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Another one of the Corey writing duo's "filler" novellas set in between their Expanse novels, this one takes place on Mars shortly after Caliban's War. David Draper is the nephew of Marine Gunnery Sergeant Bobby Draper, one of the main characters in the aforementioned novel. She plays only a small (but significant) part in this novella.
David is a promising and gifted young chemistry student on Mars, with demanding parents who have high expectations for him. In a scheme that is half rebelliousness and half path-of-least-resistance spinelessness, David has become a "cook" for a local drug dealer. I wouldn't be the first reviewer to call Gods of Risk "Breaking Bad on Mars."
The plot pinch comes when David finds out his "friend" LeeLee is in trouble, and he decides he wants to save her. The annoying part comes when we realize that David is every stereotypical nerdy "Nice Guy" chump ever, fantasizing about how a grateful Leelee will reward him for his white knight heroism with kisses and maybe even letting him touch her ... Since Leelee is in fact a pro in debt to a drug dealer, this is obviously not going to have the happy ending David is hoping for, but for a smart kid, he sure is dumb.
Despite the main character's painful lack of self-awareness or worldliness, this is a good story that really doesn't have much to do with the central events of the Expanse series; although they are mentioned, this is just a bit of filler material.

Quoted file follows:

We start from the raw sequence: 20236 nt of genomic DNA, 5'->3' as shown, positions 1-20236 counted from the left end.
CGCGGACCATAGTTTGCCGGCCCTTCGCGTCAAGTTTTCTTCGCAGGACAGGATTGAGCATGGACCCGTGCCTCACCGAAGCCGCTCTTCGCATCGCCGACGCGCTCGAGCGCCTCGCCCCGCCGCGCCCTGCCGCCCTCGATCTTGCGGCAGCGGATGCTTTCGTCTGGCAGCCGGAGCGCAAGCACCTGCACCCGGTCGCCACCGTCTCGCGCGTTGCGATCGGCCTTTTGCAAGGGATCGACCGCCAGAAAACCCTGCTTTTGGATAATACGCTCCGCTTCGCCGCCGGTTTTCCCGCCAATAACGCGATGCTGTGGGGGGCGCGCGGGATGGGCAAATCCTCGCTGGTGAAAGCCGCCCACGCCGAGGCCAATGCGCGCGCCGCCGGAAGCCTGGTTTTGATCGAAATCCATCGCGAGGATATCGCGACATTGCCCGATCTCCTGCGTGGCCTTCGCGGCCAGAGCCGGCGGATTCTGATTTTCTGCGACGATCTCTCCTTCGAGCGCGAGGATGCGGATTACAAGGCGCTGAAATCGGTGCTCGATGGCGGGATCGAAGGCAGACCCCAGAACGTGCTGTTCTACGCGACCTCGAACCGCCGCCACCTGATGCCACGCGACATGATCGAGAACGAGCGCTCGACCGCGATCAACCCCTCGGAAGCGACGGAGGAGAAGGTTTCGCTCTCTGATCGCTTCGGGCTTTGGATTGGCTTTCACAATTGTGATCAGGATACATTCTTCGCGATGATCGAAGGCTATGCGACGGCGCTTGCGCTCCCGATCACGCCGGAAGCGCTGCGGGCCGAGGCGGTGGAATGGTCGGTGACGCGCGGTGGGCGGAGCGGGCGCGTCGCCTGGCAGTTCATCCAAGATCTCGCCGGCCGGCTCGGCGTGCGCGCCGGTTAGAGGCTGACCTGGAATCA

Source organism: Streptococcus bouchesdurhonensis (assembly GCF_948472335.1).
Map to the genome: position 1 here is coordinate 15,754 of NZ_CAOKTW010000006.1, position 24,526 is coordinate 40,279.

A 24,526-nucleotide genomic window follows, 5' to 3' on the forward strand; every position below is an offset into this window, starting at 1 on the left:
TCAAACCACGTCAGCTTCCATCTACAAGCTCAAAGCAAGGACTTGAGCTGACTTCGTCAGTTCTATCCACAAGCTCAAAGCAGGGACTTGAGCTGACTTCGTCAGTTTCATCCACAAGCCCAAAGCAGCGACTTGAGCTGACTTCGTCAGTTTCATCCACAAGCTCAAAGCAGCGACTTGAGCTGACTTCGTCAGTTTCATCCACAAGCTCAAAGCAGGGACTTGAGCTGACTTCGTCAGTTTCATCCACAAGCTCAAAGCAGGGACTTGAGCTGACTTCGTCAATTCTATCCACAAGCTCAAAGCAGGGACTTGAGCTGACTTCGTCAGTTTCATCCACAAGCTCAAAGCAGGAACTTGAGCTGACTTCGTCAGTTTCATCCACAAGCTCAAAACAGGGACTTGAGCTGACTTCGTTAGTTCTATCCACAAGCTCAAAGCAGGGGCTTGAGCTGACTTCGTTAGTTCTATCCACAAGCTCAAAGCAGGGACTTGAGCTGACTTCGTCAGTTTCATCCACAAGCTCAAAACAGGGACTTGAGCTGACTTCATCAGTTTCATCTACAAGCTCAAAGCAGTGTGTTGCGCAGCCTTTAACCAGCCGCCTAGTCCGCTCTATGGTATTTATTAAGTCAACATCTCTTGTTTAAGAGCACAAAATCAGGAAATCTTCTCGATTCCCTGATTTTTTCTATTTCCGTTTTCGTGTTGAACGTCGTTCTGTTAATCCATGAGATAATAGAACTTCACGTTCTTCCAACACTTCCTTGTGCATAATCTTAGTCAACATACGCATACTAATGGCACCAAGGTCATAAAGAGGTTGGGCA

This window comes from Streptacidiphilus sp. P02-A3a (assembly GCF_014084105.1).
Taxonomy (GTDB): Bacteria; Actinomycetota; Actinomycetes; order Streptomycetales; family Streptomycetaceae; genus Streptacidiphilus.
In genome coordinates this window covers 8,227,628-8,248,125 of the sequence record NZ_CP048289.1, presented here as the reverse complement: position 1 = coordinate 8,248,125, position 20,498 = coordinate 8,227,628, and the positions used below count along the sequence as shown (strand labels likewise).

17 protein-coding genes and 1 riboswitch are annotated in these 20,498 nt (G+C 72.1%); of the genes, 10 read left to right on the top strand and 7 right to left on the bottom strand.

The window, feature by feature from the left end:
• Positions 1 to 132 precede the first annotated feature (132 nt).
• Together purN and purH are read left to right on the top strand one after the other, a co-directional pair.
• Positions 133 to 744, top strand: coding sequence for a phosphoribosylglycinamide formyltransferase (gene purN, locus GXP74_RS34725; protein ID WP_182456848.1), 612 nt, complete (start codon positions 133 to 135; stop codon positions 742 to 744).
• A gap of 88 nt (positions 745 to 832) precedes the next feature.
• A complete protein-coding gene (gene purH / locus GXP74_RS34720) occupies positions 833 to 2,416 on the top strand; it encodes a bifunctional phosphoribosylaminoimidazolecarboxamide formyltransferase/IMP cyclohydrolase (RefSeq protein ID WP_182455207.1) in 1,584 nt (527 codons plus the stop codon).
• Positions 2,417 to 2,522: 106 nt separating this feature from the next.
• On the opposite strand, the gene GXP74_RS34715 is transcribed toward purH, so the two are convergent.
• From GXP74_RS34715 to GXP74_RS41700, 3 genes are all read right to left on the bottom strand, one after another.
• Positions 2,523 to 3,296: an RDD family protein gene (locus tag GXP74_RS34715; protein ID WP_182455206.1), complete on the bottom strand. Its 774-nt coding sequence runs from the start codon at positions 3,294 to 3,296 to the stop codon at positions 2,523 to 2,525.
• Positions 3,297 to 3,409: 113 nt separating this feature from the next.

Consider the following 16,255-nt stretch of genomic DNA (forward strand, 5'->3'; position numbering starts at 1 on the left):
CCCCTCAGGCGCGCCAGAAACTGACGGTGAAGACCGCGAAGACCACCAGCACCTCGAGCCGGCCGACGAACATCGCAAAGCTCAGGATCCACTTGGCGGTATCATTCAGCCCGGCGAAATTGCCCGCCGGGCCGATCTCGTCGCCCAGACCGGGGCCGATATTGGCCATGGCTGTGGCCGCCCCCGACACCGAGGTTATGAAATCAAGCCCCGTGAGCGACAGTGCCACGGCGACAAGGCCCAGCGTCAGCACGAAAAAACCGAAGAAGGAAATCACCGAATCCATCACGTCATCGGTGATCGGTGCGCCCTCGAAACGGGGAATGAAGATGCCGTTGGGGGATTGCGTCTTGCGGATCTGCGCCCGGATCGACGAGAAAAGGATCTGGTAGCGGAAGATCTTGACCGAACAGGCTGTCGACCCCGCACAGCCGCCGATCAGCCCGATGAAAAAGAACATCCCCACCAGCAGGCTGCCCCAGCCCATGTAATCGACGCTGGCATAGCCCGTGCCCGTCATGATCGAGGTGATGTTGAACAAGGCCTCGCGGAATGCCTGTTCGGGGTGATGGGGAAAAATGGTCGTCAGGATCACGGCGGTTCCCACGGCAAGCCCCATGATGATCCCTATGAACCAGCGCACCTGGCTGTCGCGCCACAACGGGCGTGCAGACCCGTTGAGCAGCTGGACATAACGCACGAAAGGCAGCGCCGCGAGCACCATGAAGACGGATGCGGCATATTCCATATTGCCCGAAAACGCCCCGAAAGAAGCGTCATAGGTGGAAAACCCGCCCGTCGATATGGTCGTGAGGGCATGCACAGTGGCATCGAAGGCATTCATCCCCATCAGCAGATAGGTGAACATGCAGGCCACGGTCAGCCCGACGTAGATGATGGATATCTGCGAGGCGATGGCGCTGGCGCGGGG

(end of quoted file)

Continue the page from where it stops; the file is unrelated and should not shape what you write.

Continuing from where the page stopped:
7 of 7 people found this review helpful
This is a great, short story that follows David Draper, nephew of MCRN Gunnery Sergeant Bobbie Draper, over the course of an exciting few days while Bobbie herself is living with him and his family. It is told from the point of view of David, a fifteen-going-on-sixteen year old Martian student whose talents in the chemistry lab may rival even those of Walter White. Bobbie, now infamous for her role in the events of Caliban's War and her seemingly traitorous support of the UN, is living on Mars with one of her older brothers, who has a wife and son, David. David's chemistry prowess gets him mixed up with the wrong guy and he soon finds himself in over his head.
I'm working through The Expanse series and this narrator just sounds so forced and unnatural compared to Jefferson Mays, who narrates the most of the other books. The dialogue is strangely paced and he seems to add tension where none was intended. Everything sounds so grave and dreadful coming out of his mouth. Maybe I'm being a little harsh but Jefferson Mays sets a high bar with his reading of the other major novels in this series. Still, the story is great, definitely worth the 2 hours or so of listening to this narrator.
5 of 5 people found this review helpful